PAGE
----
I didn’t start these ramblings with intentions of writing posts political in nature. That being said, my topics seem to be evolving here lately. If you aren’t in the mood for my perspective on Nike, Kaepernick and individual rights, please don’t continue reading. You’ve been forewarned.
Beliefs are based on our personal experiences and knowledge. I’ve thought long and hard regarding this topic for two days now. I just watched Nikes newly released commercial via my Twitter feed. It opens with a legless child wrestling and Kaepernick narrating. I will admit that the overall narrative and visuals are quite good, inspiring even. “Don’t ask if your dreams are crazy, ask if they are crazy enough.” I can’t argue with that message.
I am torn at my core over ‘ole kneeling Kaepernick, however. His kneeling gesture disgusts me. Hear me loud and clear. A N Y O N E kneeling or being disrespectful during my country’s national anthem or pledge or desecrating the flag angers me to no end. I’d go as far to say that behavior breaks my heart. It breaks my heart for all of those that have gone before us and have fought and died for our country and our individual liberties. It breaks my heart for all of those that are currently fighting and dying for our country and our individual liberties.
Therein lies my conundrum. Individual liberties protected by The Bill of Rights.
I choose to believe, soldiers past and present served or are serving for a plethora of unique reasons. Some had no choice. Maybe others wanted to make the world safer for generations to come. It’s feasible to believe some are serving in hopes of leaving our country and the world a better place. Perhaps some serve because they believe in giving back to a country that has given them so much. For all one knows, there are those seeking adventure and an opportunity to travel. Conceivably some join as a means to attend college. I almost did. Who is to say others aren’t on a quest, seeking a sense of purpose. I choose to believe many would say they served or are serving in order to protect the individual liberties of the citizens of the United States.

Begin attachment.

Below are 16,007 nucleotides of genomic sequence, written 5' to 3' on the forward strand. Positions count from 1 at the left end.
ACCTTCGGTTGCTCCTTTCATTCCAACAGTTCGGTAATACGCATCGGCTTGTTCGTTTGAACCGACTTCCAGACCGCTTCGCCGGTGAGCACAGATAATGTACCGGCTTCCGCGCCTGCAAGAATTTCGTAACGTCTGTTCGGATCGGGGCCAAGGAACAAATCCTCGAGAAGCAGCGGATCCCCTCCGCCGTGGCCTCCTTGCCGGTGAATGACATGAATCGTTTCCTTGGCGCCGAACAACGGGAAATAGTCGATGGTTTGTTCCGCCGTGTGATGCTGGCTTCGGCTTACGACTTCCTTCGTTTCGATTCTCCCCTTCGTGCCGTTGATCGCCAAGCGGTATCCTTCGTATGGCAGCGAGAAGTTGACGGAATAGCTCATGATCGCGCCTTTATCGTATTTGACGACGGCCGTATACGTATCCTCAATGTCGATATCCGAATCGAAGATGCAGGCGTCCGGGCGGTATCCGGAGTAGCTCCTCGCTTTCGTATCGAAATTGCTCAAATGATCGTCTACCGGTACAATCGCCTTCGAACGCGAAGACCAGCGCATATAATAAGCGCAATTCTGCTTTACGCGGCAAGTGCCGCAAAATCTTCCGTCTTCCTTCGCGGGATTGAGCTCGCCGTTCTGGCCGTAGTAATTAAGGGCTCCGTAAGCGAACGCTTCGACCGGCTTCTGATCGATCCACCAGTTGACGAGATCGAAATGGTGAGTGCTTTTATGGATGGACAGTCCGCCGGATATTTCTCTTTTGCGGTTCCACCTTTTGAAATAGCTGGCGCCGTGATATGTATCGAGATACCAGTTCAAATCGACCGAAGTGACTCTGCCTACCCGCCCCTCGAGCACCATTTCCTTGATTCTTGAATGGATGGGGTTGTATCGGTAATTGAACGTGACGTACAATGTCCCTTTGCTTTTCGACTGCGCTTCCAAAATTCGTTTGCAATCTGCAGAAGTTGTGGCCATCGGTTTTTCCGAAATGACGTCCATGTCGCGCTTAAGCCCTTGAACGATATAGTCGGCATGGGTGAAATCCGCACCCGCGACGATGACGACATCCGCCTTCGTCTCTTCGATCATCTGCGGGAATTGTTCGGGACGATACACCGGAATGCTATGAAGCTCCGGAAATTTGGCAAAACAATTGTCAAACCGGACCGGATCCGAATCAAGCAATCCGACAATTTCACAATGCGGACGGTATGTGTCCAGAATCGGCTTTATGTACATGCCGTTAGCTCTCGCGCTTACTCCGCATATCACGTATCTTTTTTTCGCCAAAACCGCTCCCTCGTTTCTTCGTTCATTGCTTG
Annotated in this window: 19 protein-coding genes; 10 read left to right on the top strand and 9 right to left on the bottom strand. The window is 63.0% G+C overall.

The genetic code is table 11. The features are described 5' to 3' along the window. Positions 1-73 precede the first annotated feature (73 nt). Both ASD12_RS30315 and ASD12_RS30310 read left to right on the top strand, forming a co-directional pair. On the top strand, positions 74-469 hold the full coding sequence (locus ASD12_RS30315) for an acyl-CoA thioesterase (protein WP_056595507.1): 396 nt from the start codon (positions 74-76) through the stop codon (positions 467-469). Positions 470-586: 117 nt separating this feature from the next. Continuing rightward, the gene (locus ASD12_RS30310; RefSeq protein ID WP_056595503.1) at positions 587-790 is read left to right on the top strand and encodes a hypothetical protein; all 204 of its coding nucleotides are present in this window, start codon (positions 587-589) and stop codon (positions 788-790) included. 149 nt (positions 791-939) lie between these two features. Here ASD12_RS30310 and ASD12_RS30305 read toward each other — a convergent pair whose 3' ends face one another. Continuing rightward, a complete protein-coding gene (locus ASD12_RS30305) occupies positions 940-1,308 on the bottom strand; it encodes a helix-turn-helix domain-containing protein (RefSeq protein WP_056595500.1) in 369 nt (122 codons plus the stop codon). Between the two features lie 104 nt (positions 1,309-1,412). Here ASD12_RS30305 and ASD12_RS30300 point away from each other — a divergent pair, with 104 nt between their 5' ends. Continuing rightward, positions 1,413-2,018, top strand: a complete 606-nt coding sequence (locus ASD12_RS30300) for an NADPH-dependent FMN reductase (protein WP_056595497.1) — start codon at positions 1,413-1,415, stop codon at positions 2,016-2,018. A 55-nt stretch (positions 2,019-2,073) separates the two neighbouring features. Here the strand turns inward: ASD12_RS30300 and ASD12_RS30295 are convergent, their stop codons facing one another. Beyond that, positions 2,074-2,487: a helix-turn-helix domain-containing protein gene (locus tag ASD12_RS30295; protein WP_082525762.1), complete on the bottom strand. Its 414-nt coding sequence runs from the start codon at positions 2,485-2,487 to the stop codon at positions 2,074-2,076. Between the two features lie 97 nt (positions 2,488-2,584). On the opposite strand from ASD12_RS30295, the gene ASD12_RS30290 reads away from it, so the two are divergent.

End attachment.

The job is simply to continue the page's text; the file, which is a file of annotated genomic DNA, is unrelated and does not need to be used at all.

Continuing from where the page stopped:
I often wonder how many folks truly understand what their individual liberties embody. I, in no way claim to be an expert regarding The Constitution nor The Bill of Rights. Have you ever read The Constitution? I have, many parts of it several times, and my lord, talk about confusing!
I taught the concept of the The Bill of Rights to 8th graders for many, many years. I also did my best to instill a love and respect of country in those students that walked through my classroom door. I think I did a pretty good job. In regards to the Bill of Rights, never forcing my opinion, only presenting the text and the concerns of the Anti-federalists. For intents and purposes in the life of an 8th grader, we focused much attention on the 1st Amendment. Other amendments proved not as relevant to them. That being said, we covered all Ten Amendments. I will say, they all loved the concept of the 4th.
Freedom of press, religion, speech, petition and assembly. These are topics that get 8th graders fired up. Many great and at times heated classroom debates derived from the mention of those five principles promised in the 1st Amendment. Especially, freedom of religion and speech!